(1) Where the goods or things seized are of perishable or hazardous nature, and if the taxable person pays an amount equivalent to the market price of such goods or things or the amount of tax, interest and penalty that is or may become payable by the taxable person, whichever is lower, such goods or, as the case may be, things shall be released forthwith, by an order in FORM GST INS-05, on proof of payment.

(2) Where the taxable person fails to pay the amount referred to in sub-rule (1) in respect of the said goods or things, the proper officer may dispose of such goods or things and the amount realized thereby shall be adjusted against the tax, interest, penalty, or any other amount payable in respect of such goods or things.

3. Circular No. 3/3/2017- GST dated 5th July, 2017 provides various proper officers under the section 67 of CGST Act and Rule 141 of the CGST Rules.

S. No. Designation of the officer Functions under Section of the Central Goods and Services Tax Act, 2017 or the rules made thereunder
(1) (2) (3)
1. Principal Commissioner/ Commissioner of Central Tax i. Sub- section (7) of Section 67
2. Additional or Joint
Commissioner of Central Tax

i. Sub- sections (1), (2), (5) and (9) of Section 67

vi. Sub-rule (2) of Rule 140

4.1 Thus, in accordance to provisions of Sub Section 2 of Section 67 of the GST Act, the goods may be seized on a reasonable belief. The said goods shall be released provisionally under the provisions of Sub Section 6 of Section 67 i.e. upon execution of a bond for the value of the goods and furnishing of a security in the form of a bank guarantee equivalent to the amount of applicable tax, interest and penalty payable. Thus, provisional release of goods does not include the amount of fine, if any, to be imposed by the adjudicating authority.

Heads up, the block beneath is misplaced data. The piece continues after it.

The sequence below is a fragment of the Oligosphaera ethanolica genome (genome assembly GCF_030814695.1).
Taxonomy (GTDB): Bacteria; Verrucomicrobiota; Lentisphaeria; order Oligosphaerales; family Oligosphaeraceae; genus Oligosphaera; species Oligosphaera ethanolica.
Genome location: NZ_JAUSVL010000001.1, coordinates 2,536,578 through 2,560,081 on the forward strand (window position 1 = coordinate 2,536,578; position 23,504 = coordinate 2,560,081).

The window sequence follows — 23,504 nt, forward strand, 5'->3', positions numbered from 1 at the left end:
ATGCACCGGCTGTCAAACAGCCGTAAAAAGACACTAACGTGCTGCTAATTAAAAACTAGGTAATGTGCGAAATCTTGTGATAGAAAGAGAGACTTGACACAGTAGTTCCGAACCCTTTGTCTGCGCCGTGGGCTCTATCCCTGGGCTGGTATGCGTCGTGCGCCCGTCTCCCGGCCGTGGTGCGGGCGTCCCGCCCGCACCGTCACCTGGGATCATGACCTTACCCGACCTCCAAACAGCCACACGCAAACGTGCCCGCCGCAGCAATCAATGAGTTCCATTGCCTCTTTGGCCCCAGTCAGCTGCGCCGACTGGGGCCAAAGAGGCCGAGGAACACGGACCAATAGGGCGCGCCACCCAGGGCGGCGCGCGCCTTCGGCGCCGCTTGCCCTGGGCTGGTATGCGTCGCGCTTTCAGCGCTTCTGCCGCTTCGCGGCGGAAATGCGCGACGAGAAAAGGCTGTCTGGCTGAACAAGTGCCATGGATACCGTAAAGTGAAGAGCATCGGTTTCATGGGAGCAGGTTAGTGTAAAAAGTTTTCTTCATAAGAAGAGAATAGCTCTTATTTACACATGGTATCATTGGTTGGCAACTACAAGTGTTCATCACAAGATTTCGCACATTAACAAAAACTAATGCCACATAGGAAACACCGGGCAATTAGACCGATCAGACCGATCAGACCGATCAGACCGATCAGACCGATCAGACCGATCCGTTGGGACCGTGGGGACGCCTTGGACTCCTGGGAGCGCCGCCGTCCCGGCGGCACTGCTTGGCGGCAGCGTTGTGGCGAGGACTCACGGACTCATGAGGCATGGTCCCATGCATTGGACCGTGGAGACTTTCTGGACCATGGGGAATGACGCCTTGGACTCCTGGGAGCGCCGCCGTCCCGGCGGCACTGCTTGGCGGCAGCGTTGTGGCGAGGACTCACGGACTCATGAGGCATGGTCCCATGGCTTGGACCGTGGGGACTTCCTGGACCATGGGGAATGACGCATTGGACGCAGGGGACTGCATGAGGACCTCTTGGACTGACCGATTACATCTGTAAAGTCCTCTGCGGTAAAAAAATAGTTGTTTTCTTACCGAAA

4.2 Sub rule 2 of Rule 140 provides that where the person to whom the goods were released provisionally fails to produce the goods at the appointed date and place indicated by the proper officer, the security shall be adjusted against the tax, interest and penalty and fine, if any, payable. But when bank guarantee in respect of amount of fine has not been demanded from the person to whom goods were provisionally release under rule 140(1), then how that amount would be adjusted.

4.3 Sub Section 8 of section 67 stipulates release of seized goods of perishable or hazardous nature, as soon as after its seizure, by the proper officer in such manner as may be prescribed. But no proper officer has been defined for Sub section 8 of Section 67 . Rule 141 prescribes release of such seized goods on payment of an amount equivalent to the market price of such goods or the amount of tax, interest and penalty payable by the taxable person, whichever is lower. Earlier for the word "Commissioner" has been substituted by the words "proper officer" w.e.f. 23.03.2020 vide notification no. 16/2020 Central Tax dated 23.03.2020. But the proper officer under the said sub rule 2 of rule 141 has not been defined .

5. Under Customs Act, the procedure of seizure of goods, documents and things has been provided under Section 110, which states that

110. Seizure of goods, documents and things - 

(1) If the proper officer has reason to believe that any goods are liable to confiscation under this Act, he may seize such goods :